by Tyler Bigney
The beach – dead seaweed, broken glass,
brown filtered cigarette butts pushed down into sand.
I walked to see boats, waves, perpetually
white-capped. The war between my brain
and my heart has not yet reached its climax,
but soon my bedroom will be a champagne bottle,
toasting in celebration, or toasting goodbye.
I fumble with my glass mutely, eyes on my shoes.
I raise my head up, but there’s only me, the beach,
my feet dug into cold sand. My grandmother riding in,
in front of a sad sky, on a red rocking horse,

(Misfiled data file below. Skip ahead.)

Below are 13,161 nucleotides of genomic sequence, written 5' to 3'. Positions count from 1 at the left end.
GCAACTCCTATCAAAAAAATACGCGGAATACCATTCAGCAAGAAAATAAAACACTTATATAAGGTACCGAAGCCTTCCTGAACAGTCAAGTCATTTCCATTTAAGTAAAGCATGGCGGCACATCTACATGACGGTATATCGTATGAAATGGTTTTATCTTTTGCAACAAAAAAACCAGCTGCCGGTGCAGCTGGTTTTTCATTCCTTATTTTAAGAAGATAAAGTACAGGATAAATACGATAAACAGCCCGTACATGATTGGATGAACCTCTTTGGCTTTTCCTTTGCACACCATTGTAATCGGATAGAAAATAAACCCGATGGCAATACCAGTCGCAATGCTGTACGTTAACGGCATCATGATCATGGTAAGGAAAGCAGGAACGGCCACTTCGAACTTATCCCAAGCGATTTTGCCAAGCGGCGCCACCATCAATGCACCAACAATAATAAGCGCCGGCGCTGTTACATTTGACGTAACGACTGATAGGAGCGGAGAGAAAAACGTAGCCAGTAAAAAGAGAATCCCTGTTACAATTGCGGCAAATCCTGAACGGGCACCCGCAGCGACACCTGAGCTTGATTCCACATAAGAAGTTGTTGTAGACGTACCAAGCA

like the picture my father has of her taped to the
top corner of his dresser mirror. The world needs
more gardens. I want to write a love poem that will speak
to the masses, hummingbirds a metaphor for the heart.
No one writes love poems, they’re too hard, or it hurts,
or the heart is too tricky a subject to handle.
In front of me right now – a ghost, some blackbirds
above the Northumberland Strait , a thousand dead
jellyfish, belly up, glowing under a sunless sky.
Tyler Bigney lives in Nova Scotia, Canada. His poetry, and fiction have appeared in Pearl, Nashwaak Review, Neon, Poetry New Zealand, and Iodine, among others. You can find him, and more of his writing at www.tylerbigney.com